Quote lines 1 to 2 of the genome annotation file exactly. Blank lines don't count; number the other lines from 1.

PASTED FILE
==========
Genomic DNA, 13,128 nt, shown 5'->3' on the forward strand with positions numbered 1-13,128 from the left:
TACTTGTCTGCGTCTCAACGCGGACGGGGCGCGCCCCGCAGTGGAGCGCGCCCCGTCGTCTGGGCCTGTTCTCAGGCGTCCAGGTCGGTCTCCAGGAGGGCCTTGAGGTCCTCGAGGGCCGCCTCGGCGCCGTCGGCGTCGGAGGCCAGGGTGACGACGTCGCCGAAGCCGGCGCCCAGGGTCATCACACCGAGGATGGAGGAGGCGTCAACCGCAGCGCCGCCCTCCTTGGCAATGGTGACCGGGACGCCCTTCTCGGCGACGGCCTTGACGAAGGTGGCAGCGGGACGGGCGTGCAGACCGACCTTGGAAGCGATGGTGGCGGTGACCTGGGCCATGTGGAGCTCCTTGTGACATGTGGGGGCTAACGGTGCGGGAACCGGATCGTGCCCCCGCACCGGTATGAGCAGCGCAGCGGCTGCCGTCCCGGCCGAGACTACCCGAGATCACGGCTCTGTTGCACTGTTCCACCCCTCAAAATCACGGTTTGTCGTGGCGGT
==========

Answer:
Genomic DNA, 13,128 nt, shown 5'->3' on the forward strand with positions numbered 1-13,128 from the left:
TACTTGTCTGCGTCTCAACGCGGACGGGGCGCGCCCCGCAGTGGAGCGCGCCCCGTCGTCTGGGCCTGTTCTCAGGCGTCCAGGTCGGTCTCCAGGAGGGCCTTGAGGTCCTCGAGGGCCGCCTCGGCGCCGTCGGCGTCGGAGGCCAGGGTGACGACGTCGCCGAAGCCGGCGCCCAGGGTCATCACACCGAGGATGGAGGAGGCGTCAACCGCAGCGCCGCCCTCCTTGGCAATGGTGACCGGGACGCCCTTCTCGGCGACGGCCTTGACGAAGGTGGCAGCGGGACGGGCGTGCAGACCGACCTTGGAAGCGATGGTGGCGGTGACCTGGGCCATGTGGAGCTCCTTGTGACATGTGGGGGCTAACGGTGCGGGAACCGGATCGTGCCCCCGCACCGGTATGAGCAGCGCAGCGGCTGCCGTCCCGGCCGAGACTACCCGAGATCACGGCTCTGTTGCACTGTTCCACCCCTCAAAATCACGGTTTGTCGTGGCGGT